Dermatologists find increasing incidence of reaction to black henna tattoos

Dermatologists agree that incidences of black henna reactions are on the rise. Out of the 288 dermatologists who took part in the recent Skin Health Alliance 2017 Dermatologist Survey, 72% thought the incidence of patients with a reaction to black henna temporary tattoos is increasing year on year.

In light of this worrying new statistic, the British Skin Foundation would like to warn the public again of the dangers of black henna temporary tattoos (BHTT’s). The majority of BHTTs are not based on henna at all, but a substance called para-phenylenediamine (PPD) which is found in hair dyes. PPD is allowed for use in hair dye, but its use for skin contact products such as temporary tattoos is illegal in the European Union.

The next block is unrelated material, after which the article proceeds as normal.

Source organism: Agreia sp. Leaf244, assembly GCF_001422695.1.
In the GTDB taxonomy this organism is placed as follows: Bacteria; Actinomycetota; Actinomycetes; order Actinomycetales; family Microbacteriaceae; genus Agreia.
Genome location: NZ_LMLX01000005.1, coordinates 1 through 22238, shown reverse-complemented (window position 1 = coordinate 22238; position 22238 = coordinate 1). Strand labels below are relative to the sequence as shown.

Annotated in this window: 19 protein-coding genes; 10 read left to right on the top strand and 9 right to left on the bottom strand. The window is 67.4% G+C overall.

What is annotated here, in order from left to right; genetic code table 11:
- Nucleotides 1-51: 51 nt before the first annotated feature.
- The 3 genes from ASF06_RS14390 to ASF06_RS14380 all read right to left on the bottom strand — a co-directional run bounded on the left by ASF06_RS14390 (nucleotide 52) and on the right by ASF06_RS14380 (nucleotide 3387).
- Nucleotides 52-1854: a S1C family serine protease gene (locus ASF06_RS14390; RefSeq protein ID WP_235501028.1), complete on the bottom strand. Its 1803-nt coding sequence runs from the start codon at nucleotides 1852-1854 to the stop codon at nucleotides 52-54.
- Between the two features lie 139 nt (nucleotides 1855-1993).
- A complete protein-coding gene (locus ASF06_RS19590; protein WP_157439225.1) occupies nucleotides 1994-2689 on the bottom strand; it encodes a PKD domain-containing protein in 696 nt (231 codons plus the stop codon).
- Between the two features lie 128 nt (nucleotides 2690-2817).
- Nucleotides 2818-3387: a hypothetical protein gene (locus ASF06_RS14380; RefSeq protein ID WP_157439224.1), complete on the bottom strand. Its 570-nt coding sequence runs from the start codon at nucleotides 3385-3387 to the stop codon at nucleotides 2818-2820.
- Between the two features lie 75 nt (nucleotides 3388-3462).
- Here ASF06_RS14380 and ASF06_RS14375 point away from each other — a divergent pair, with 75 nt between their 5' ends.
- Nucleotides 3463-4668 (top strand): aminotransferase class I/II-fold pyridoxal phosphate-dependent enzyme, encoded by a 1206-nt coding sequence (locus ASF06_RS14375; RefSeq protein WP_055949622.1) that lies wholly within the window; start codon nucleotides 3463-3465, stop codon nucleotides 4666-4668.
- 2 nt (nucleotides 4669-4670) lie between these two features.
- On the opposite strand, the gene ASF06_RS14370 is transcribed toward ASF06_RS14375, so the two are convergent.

When PPD is used on the skin in this way it can cause blistering, painful skin burns and may even lead to scarring. It can also leave the person with a

lifelong sensitivity to PPD, which increases the risk of a severe allergic reaction when using hair dye in the future.

The British Skin Foundation strongly recommends that people avoid black henna at all costs.

Dr Anjali Mahto, Consultant Dermatologist & British Skin Foundation Spokesperson says,

Black henna is well known to cause skin reactions and should be treated with caution, particularly in children. Year after year we see ever more severe reactions to black henna tattoos. What might seem like pretty body art can quickly turn nasty with horrific blistering, permanent scars and even in the most severe cases life-threatening allergic reactions. During the summer tourists and parents are advised to think twice whether it is worth the risk for a piece of body art.

Posted in: Medical Research News | Healthcare News

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